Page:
The difference between reciprocating and rotary screw compressors
There are several types of compressor available and each has its advantages and disadvantages – as well as applications it is more suited to than others. Here is a brief rundown of two of the most common kinds of compressor – reciprocating and rotary screw.
Reciprocating compressors – how do they work?
Reciprocating compressors use a series of crankshaft-driven pistons to take in air and push it out at a higher pressure. A crosshead is used to convert the rotary movement created by the crankshaft into a linear motion to move the piston.
In fact, they work in a very similar way to a combustion engine, but in reciprocating compressors, the gas is not ignited as it would be in an engine. Normally, they will be powered by an electric motor, but it is possible to run them on steam turbines or diesel or natural gas-powered engines.
Rotary screw compressors – how do they work?
Rotary screw compressors
Rotary screw compressors have a much simpler design. They are comprised of two helical screws – or rotors – that fit into one another. As the rotors move, air is sucked into the compressor at one end and forced out of it at the other at a higher pressure.
Essentially, the air will flow between the grooves of the screws, becoming compressed as it does so. Once it reaches the discharge valve at the end of the rotors, it is expelled at this higher pressure.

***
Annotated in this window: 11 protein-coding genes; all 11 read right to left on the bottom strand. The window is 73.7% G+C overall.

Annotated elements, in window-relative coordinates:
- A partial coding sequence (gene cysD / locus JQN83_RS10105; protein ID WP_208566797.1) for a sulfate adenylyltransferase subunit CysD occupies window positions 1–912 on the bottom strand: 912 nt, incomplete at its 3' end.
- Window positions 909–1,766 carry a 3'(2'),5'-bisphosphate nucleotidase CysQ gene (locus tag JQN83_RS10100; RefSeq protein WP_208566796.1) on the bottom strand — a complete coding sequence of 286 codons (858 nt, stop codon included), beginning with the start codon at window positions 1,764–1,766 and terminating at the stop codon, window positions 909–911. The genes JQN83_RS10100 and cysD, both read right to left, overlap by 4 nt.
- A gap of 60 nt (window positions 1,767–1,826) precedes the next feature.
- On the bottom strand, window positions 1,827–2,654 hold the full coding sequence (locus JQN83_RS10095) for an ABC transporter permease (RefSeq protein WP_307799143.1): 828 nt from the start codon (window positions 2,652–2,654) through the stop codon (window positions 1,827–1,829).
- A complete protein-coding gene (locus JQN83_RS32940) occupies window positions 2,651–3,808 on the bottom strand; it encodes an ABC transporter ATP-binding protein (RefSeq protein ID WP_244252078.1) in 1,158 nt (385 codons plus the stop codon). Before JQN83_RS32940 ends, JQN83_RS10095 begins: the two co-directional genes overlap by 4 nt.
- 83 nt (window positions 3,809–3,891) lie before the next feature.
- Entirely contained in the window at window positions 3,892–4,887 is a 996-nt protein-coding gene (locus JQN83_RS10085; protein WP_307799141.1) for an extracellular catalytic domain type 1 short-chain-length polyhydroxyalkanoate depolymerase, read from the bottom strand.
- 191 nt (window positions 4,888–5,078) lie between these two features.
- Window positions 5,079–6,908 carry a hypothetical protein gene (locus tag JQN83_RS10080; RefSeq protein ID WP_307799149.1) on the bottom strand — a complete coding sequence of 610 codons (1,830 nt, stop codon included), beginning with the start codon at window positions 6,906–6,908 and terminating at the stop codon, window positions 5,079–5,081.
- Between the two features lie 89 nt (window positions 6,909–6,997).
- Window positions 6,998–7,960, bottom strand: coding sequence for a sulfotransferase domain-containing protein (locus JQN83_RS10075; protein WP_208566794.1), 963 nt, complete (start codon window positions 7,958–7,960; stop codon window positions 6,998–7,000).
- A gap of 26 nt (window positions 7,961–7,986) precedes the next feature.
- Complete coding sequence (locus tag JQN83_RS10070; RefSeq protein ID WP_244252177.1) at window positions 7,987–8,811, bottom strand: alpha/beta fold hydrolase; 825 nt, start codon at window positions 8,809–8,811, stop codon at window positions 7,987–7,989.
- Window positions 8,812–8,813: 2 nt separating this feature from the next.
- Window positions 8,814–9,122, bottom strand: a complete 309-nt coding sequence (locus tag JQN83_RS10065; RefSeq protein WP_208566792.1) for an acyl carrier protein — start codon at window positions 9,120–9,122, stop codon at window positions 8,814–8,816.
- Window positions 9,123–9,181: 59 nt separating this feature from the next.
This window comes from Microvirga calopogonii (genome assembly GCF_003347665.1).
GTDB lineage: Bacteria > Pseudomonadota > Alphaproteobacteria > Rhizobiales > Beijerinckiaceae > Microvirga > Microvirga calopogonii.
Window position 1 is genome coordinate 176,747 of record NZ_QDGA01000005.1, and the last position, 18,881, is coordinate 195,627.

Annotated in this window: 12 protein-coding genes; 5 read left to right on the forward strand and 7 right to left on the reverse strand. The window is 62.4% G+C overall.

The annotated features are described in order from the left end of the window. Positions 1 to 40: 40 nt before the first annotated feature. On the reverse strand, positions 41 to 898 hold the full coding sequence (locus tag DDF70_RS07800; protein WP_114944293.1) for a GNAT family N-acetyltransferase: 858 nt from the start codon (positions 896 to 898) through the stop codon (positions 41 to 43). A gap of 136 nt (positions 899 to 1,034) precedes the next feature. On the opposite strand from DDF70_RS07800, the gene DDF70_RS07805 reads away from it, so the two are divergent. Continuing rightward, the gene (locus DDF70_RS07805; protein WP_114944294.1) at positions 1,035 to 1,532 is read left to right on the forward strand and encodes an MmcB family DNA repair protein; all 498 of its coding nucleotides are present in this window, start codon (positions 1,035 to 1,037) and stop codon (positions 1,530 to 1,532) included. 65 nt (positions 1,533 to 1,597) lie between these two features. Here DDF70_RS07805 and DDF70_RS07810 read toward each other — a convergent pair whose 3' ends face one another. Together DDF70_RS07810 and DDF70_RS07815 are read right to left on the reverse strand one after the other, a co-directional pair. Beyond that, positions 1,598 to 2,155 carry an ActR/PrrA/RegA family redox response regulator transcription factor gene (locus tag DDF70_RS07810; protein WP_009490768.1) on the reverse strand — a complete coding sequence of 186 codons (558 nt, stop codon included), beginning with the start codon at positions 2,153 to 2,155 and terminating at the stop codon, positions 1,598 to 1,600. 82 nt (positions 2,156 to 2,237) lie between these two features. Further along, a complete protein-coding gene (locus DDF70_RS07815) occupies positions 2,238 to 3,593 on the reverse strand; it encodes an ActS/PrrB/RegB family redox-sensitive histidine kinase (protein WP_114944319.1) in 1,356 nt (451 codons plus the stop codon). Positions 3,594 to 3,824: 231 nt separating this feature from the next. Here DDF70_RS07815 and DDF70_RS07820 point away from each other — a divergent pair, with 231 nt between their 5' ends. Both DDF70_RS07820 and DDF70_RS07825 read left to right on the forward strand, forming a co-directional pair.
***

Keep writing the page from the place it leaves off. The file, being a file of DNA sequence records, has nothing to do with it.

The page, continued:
Rotary screw compressors can be more expensive to buy than their reciprocating counterparts, but they tend to cost less in maintenance. However, a well-maintained reciprocating compressor can last considerably longer, which means they can be a more cost-effective investment in the long term.
If you are hiring, rather than buying, a compressor for a one-off job, you will be in a better position to choose a model based on its merits for the task in hand, rather than having to factor the initial purchase price and maintenance charges into your decision.
Both reciprocating and rotary screw compressors can be used to power pneumatic tools, such as the jackhammers and pneumatic drills often seen on construction sites.
Oil-injected rotary screw compressors can be considerably quieter; however, they are designed for continuous operation and are therefore unsuitable for use in situations where they will have long shutdown periods. This sort of compressor is best suited to workshops and factories, where it will be used frequently and can remain powered up.
Most portable compressors used for road works and other temporary construction projects therefore tend to be reciprocating compressors, which are able to operate effectively after periods of not being used.
When choosing a compressor, you need to make sure it can generate sufficient pressure for the job. The majority of applications that require a compressor with a power of more than 30 horse power (HP) and at pressures between 100 and 150 pound force per sq inch gauge (psig) use rotary screw models.
Reciprocating compressors tend to be preferred for jobs needing less than 30 HP and can deliver pressure of up to 175 psig. It is, however, possible to utilise double-acting units if you require a pressure of 250 psig or higher. There is a growing market for rotary compressors in the 10 to 30 HP range, though, with one advantage of this type of model that they are designed to operate at cooler temperatures than their reciprocating counterparts of the same size.